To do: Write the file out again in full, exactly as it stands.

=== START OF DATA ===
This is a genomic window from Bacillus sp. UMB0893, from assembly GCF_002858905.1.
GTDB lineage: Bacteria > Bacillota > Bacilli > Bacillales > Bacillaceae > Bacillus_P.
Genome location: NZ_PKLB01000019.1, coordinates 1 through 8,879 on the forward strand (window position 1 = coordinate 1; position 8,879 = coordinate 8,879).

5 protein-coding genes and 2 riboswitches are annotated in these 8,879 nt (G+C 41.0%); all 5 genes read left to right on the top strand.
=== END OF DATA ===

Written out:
This is a genomic window from Bacillus sp. UMB0893, from assembly GCF_002858905.1.
GTDB lineage: Bacteria > Bacillota > Bacilli > Bacillales > Bacillaceae > Bacillus_P.
Genome location: NZ_PKLB01000019.1, coordinates 1 through 8,879 on the forward strand (window position 1 = coordinate 1; position 8,879 = coordinate 8,879).

5 protein-coding genes and 2 riboswitches are annotated in these 8,879 nt (G+C 41.0%); all 5 genes read left to right on the top strand.